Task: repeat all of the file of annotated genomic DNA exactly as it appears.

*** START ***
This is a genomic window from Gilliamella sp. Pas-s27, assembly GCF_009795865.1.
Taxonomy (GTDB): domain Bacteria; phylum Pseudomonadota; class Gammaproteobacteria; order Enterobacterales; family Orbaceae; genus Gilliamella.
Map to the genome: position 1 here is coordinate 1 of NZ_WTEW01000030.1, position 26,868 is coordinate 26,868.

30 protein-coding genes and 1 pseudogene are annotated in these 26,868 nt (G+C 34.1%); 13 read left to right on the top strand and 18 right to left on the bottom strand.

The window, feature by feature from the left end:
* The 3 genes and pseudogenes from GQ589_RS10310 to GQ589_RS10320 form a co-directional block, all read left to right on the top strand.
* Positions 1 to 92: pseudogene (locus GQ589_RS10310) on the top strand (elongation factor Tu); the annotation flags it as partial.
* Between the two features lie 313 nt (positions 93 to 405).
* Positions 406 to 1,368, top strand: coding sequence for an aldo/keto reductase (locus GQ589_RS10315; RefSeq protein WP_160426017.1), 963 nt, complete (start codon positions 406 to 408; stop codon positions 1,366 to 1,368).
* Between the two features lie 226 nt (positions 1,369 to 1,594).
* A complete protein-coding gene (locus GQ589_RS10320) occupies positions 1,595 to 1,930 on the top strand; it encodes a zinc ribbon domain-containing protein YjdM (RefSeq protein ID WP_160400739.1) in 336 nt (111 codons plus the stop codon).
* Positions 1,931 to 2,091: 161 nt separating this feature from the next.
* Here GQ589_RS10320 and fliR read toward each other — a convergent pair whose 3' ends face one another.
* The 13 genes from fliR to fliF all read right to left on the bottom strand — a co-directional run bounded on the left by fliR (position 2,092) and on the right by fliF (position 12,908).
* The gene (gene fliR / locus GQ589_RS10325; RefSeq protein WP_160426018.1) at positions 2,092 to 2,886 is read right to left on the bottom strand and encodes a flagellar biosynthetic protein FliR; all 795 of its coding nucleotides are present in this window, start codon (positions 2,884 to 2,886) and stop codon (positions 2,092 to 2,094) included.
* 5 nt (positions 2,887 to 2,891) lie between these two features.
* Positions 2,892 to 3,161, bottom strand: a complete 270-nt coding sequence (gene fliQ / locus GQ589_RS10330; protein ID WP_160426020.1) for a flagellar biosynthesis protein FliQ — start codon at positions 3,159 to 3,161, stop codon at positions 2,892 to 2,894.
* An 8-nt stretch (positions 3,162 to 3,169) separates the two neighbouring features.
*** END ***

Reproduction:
This is a genomic window from Gilliamella sp. Pas-s27, assembly GCF_009795865.1.
Taxonomy (GTDB): domain Bacteria; phylum Pseudomonadota; class Gammaproteobacteria; order Enterobacterales; family Orbaceae; genus Gilliamella.
Map to the genome: position 1 here is coordinate 1 of NZ_WTEW01000030.1, position 26,868 is coordinate 26,868.

30 protein-coding genes and 1 pseudogene are annotated in these 26,868 nt (G+C 34.1%); 13 read left to right on the top strand and 18 right to left on the bottom strand.

The window, feature by feature from the left end:
* The 3 genes and pseudogenes from GQ589_RS10310 to GQ589_RS10320 form a co-directional block, all read left to right on the top strand.
* Positions 1 to 92: pseudogene (locus GQ589_RS10310) on the top strand (elongation factor Tu); the annotation flags it as partial.
* Between the two features lie 313 nt (positions 93 to 405).
* Positions 406 to 1,368, top strand: coding sequence for an aldo/keto reductase (locus GQ589_RS10315; RefSeq protein WP_160426017.1), 963 nt, complete (start codon positions 406 to 408; stop codon positions 1,366 to 1,368).
* Between the two features lie 226 nt (positions 1,369 to 1,594).
* A complete protein-coding gene (locus GQ589_RS10320) occupies positions 1,595 to 1,930 on the top strand; it encodes a zinc ribbon domain-containing protein YjdM (RefSeq protein ID WP_160400739.1) in 336 nt (111 codons plus the stop codon).
* Positions 1,931 to 2,091: 161 nt separating this feature from the next.
* Here GQ589_RS10320 and fliR read toward each other — a convergent pair whose 3' ends face one another.
* The 13 genes from fliR to fliF all read right to left on the bottom strand — a co-directional run bounded on the left by fliR (position 2,092) and on the right by fliF (position 12,908).
* The gene (gene fliR / locus GQ589_RS10325; RefSeq protein WP_160426018.1) at positions 2,092 to 2,886 is read right to left on the bottom strand and encodes a flagellar biosynthetic protein FliR; all 795 of its coding nucleotides are present in this window, start codon (positions 2,884 to 2,886) and stop codon (positions 2,092 to 2,094) included.
* 5 nt (positions 2,887 to 2,891) lie between these two features.
* Positions 2,892 to 3,161, bottom strand: a complete 270-nt coding sequence (gene fliQ / locus GQ589_RS10330; protein ID WP_160426020.1) for a flagellar biosynthesis protein FliQ — start codon at positions 3,159 to 3,161, stop codon at positions 2,892 to 2,894.
* An 8-nt stretch (positions 3,162 to 3,169) separates the two neighbouring features.